A group of farmers have appealed a judge's ruling that dismissed the group's case filed against Monsanto in March 2011. The case, brought about by the Organic Seed Growers and Trade Association, challenged the multinational seed and chemical company's patents on genetically engineered seed technology and the ongoing threats to farmers who frequently face lawsuits from Monsanto for patent infringement.
The February 24th ruling against the plaintiffs received international attention, and the appeal with the Federal Circuit Court in Manhattan will bring forth testimony from dozens of farmers seeking to reinstate the case. The plaintiffs include individual, small-scale and family farms, seed companies and agricultural organizations.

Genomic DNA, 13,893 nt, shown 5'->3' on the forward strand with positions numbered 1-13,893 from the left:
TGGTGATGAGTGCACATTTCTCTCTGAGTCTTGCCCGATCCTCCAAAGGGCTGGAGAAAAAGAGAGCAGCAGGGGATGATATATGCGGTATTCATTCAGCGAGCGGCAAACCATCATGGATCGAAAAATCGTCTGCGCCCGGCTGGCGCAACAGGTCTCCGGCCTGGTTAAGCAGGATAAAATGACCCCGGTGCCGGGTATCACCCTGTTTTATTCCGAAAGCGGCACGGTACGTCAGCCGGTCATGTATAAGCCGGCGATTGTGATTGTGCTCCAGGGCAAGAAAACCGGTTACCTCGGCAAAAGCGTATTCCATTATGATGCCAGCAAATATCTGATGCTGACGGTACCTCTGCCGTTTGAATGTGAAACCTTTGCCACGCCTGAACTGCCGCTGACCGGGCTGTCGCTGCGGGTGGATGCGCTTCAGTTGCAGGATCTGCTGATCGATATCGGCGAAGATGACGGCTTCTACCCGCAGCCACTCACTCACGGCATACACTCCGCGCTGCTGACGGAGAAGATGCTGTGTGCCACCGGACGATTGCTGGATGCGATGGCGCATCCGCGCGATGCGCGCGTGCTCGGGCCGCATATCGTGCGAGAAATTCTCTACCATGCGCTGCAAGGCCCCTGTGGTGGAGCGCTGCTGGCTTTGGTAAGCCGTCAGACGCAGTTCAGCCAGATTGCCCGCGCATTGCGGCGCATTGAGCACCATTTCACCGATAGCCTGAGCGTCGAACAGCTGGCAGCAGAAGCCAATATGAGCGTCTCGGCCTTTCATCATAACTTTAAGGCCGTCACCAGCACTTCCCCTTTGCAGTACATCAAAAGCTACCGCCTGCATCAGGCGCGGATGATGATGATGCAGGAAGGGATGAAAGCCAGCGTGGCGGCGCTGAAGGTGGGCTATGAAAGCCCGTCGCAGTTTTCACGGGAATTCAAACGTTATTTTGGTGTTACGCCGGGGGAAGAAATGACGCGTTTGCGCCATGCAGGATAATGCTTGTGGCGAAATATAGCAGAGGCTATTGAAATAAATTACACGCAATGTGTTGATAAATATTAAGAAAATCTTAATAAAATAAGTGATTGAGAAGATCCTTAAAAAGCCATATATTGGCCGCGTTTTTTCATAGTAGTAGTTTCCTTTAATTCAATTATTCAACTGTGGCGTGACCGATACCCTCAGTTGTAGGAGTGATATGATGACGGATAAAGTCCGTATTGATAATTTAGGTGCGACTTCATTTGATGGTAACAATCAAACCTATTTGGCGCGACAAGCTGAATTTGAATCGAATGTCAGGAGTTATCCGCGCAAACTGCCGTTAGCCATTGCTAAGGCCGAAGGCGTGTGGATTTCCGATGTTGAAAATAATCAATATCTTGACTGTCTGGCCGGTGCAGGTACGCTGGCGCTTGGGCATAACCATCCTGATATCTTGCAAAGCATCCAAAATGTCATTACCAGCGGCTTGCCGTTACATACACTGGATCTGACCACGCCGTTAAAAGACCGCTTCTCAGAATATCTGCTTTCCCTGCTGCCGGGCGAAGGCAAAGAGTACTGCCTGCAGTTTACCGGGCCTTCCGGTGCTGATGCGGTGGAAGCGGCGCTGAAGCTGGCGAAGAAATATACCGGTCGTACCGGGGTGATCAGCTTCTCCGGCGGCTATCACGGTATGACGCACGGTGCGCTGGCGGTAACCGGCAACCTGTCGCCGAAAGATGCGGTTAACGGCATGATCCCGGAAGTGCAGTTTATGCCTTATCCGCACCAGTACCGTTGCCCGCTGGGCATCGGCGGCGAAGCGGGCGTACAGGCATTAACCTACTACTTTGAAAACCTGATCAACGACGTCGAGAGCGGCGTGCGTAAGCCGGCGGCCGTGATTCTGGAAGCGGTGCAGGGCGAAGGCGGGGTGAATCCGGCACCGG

In a statement issued by the Wisconsin-based Cornucopia Institute, a nonprofit farm policy research group, the organization said that "between 1997 and 2010, Monsanto acknowledges filing 144 lawsuits against America's family farmers, while settling another 700 cases out of court for undisclosed amounts and imposing gag orders on farmers."
Monsanto frequently sues farmers for saving seeds, a common farming practice that goes against the company's policy. Farmers have also faced lawsuits for patent infringement, when they themselves are essentially victims of crop drift—an accidental occurrence where GMO seeds are either transplanted by winds, animals or insects onto farmlands that have not paid Monsanto for the rights to use its seeds.
According to the Cornucopia Institute, "Monsanto's harassment of family farmers is well known in farm country, the biotech seed and chemical giant has one of the most aggressive patent assertion agendas in U.S. history."
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